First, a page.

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Need students to write faster? I feel ya. My students have 40-minutes on their first writing test and 90-minutes on a second one. This timed writing test runs from start to finish on a written response to a given prompt that students have not seen. I'll forego my arguments against this type of writing except to say that THIS IS NOT HOW WRITERS WRITE IN THE REAL WORLD!! Shew...I feel better just getting that out. Regardless of my objections, this is how my 8th-grade students are tested for On Demand Writing in Kentucky, and I have to do all I can to get them ready for it.

One of the things that I must do is get them to write quickly. If you are a middle school teacher, you know all too well how difficult this seemingly simple task is. Students at all grade levels, not just middle schoolers, work at the speed of a snail. Even student writers who are very speedy have difficulty thinking and writing with the time limit they are given. 

My strategy to turn slow-as-molasses students into …

Four Ways to Collect Quality Student Feedback

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It seems that terms, labels, and acronyms are endless in the teaching profession. Just when you get used to the popular jargon making its rounds, new ones appear and others fade away. It's like a constant conveyor belt of "in" terms in education. Feedback is not one of those words. It is a constant in the world of education. Other words and phrases may come and go, but feedback will always be in for us.
It truly is a powerful process. At its best, feedback is purely communication between you and your students. However, most of the time feedback is used only to refer to a one way communication of information - you give your students feedback on their progress. On my agenda board in my classroom, I wrote "Feedback on Writing #2 Assignment." I stopped and realized that feedback is just as important for me as it is for my student writers. They need to hear and see my feedback on their progress as writers. I summarize the feedback I've given students on a whitebo…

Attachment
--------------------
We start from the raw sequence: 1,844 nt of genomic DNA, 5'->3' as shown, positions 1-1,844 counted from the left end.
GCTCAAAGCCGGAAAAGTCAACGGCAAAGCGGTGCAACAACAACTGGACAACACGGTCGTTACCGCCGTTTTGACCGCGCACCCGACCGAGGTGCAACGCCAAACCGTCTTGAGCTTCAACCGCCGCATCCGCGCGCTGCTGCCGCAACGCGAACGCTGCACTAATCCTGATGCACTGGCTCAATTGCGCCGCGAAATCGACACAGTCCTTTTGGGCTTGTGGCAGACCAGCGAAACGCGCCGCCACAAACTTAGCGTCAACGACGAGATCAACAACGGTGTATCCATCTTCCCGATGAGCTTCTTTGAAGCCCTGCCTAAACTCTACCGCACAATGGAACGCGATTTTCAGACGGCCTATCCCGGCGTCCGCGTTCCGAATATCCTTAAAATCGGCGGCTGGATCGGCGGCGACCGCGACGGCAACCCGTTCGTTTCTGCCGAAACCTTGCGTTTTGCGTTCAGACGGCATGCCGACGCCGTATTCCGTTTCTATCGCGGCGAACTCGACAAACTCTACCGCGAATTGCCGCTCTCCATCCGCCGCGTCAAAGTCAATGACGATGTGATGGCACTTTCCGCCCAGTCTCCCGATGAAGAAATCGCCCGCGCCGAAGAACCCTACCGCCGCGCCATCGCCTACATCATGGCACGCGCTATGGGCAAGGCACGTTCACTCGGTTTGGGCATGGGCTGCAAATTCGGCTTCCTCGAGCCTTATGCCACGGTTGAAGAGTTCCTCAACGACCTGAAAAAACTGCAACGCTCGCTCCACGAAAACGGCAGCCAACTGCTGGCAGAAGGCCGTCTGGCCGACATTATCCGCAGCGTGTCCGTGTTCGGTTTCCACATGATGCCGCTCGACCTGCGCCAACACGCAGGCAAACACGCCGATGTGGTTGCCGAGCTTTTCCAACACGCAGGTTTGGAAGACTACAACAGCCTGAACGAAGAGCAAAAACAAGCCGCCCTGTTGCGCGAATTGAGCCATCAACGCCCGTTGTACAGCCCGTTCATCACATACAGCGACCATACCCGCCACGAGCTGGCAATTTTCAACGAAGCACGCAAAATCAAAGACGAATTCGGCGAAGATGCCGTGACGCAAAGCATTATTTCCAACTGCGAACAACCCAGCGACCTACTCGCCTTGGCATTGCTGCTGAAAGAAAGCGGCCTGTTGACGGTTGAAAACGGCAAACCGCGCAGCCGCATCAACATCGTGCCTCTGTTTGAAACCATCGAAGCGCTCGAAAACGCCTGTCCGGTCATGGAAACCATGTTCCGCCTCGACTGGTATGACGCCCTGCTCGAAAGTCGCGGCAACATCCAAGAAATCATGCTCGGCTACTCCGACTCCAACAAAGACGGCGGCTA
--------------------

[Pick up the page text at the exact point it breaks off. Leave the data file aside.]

Five Things I Believe

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There's a post that routinely circles social media that says something like this...my brain has 52 tabs open, none of them are responding, and I have no idea where the music is coming from...not exactly, but close enough of what I can remember anyway. I totally feel that. At any given time there are at least that many tabs, or channels as I call them sometimes, running simultaneously through my head. As teachers, this is routine. We are the masters of multitasking and multithinking (if that's not a word, it should be.) 

The tabs or channels running through my head are usually in the form of lists. Like most things in my teacher life, I have to have everything organized and in its place and to me, lists seem the most organized way to deal with constant mind clutter. So a list is how I'm organizing this first official blog post. 

This blog's focus is on teaching and learning and sharing great ideas with other teachers. On my ABOUT ME page you can read my background and a f…

Greenup County Education in Action News Program

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Watch me in action! The following is a video of the interview of GC Teachers for the Greenup Beacon's segment, "Education In Action." I think I'll stick to my classroom. Cameras are not kind!!